Keep wood paneling, but lighten room

September 27, 1992|By Rita St. Clair

Q: I have lived for several years in a stately old home with a wood-paneled dining room. As much as I have enjoyed this sedate setting, it's time to give the space a new look. Pulling out the panels, which extend about two-thirds of the way up the walls, is unthinkable to me, but I'm prepared to replace the

heavy oak furniture. How can this room be made more appropriate for contemporary furnishings?

A: Lots of people would love to have your problem. Wood paneling is usually considered a great asset in a room, giving it a certain masculine air because of the color, weight, detailing and texture of old carved oak. Still, I can readily sympathize with your desire to achieve a lighter, less somber look.

After several years, a room like the one you describe can $H become a bit oppressive. I also respect your wish to leave the paneling intact. Tearing it out would indeed mean destroying something irreplaceable.

The photo shows one possible route you may wish to explore. In this case, the original paneling was scrubbed and waxed, thus becoming the perfect shell for a more contemporary treatment. All the wallpaper above the wood was removed, with the upper walls and ceiling then painted in a textured off-white. The glass-and-chrome electrical fixture suspended from the ceiling replaces a brass-and-glass kerosene-style lamp. The comfortably upholstered chairs are covered in a bright green textured wool that contrasts beautifully with the golden oak. A chrome column base supports the white marble top of the dining room table. And the floor has been newly covered with a rust-colored carpet in a small diamond pattern with an off-white design.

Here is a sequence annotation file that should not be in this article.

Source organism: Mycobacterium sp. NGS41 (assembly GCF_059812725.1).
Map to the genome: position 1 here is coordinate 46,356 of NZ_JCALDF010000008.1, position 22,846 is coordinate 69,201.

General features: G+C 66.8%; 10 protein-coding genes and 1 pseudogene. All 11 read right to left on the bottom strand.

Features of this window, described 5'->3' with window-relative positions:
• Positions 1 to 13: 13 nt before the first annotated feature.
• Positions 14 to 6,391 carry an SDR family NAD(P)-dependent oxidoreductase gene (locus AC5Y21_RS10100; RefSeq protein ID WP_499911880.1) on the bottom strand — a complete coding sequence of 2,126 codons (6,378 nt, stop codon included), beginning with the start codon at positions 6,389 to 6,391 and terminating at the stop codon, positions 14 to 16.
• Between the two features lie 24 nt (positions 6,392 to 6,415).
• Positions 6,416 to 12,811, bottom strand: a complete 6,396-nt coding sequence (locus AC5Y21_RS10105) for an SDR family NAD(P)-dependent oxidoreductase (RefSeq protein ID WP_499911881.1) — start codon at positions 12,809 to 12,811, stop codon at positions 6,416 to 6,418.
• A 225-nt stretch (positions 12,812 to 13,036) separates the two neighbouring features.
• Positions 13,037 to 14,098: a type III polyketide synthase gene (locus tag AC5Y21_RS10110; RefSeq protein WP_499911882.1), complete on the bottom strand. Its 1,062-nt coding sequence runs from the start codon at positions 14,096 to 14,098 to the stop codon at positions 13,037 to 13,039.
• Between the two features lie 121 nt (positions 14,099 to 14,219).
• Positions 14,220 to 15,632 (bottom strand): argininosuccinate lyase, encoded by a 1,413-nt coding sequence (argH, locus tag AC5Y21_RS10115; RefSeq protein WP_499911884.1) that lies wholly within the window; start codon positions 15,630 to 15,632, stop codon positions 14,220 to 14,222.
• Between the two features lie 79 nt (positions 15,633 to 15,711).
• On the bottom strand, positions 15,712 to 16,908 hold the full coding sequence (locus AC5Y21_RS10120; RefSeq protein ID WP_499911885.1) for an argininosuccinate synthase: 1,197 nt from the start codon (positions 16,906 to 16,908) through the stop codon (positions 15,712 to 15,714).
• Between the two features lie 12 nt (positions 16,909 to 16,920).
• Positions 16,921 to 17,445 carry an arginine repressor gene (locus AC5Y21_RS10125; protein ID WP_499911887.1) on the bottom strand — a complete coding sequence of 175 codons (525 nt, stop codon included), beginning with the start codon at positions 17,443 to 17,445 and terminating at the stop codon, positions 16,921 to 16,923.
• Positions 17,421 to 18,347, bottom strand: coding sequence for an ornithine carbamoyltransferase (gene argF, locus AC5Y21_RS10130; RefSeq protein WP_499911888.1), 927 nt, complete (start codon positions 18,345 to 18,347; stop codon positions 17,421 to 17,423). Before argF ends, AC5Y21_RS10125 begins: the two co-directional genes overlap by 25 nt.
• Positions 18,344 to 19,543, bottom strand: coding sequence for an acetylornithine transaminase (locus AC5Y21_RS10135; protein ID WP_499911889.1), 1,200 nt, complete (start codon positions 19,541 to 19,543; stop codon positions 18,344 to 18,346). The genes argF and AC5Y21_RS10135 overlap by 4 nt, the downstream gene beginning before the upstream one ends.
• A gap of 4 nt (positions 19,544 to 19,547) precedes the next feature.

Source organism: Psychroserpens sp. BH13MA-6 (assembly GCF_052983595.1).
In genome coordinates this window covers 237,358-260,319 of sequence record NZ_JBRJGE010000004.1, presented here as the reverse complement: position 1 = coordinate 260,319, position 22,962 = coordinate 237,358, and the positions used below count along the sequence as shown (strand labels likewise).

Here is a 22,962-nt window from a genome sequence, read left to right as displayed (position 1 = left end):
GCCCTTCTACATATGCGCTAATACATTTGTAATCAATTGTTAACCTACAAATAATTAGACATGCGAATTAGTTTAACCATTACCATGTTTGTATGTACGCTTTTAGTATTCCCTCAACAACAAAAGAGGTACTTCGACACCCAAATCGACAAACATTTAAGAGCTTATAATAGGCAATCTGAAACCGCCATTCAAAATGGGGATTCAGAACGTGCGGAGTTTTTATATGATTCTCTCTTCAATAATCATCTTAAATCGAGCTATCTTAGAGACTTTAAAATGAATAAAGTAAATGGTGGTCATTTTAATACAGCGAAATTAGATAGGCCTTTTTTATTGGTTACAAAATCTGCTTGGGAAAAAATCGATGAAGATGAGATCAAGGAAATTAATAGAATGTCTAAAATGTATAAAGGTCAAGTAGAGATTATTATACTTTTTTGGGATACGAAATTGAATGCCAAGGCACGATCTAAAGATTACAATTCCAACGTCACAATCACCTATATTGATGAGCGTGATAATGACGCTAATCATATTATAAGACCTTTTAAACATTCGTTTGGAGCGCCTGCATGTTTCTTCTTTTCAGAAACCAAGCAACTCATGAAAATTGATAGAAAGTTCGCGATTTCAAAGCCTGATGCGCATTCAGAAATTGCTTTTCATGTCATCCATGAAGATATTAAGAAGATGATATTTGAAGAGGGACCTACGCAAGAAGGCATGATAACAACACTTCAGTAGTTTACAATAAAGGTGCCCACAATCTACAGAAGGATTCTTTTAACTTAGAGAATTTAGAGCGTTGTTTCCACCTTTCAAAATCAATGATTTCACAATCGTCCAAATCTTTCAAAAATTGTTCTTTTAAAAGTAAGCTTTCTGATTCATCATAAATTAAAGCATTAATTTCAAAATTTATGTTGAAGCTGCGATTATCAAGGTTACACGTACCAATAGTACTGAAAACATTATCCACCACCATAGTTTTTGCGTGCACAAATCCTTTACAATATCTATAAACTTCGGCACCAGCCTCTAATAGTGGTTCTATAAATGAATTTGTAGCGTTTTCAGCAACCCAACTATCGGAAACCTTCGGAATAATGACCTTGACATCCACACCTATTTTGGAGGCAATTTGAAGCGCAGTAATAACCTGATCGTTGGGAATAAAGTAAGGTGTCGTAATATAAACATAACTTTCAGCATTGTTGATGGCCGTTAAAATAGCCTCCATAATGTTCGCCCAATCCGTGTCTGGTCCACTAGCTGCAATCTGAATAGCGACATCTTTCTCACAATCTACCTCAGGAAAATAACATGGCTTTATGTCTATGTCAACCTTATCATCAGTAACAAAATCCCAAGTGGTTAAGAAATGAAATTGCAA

The option of painting or bleaching the panels in order to create a brighter environment was considered but then rejected. The designers who carried out this renovation decided -- correctly, I think -- that it would be more proper and effective to preserve the wood in its original state. Furniture, fabric and decorations were used to update the room.

Readers who have always yearned for a wood-paneled room should know that this effect can be created as well as inherited. An experienced cabinetmaker can, of course, be retained to duplicate just about any style of wall paneling.

As a much less expensive option, the use of plywood panels merits consideration. Today, it's possible to buy good-looking, pre-finished veneered plywood or wood-fiber panels that can be cut on the job with ordinary hand saws. To add interest to the rather flat appearance of these boards, applied moldings can be installed in either vertical or horizontal patterns. With this type of installation, the moldings can then be finished in a harmonizing color or stain.

+ Los Angeles Times Syndicate

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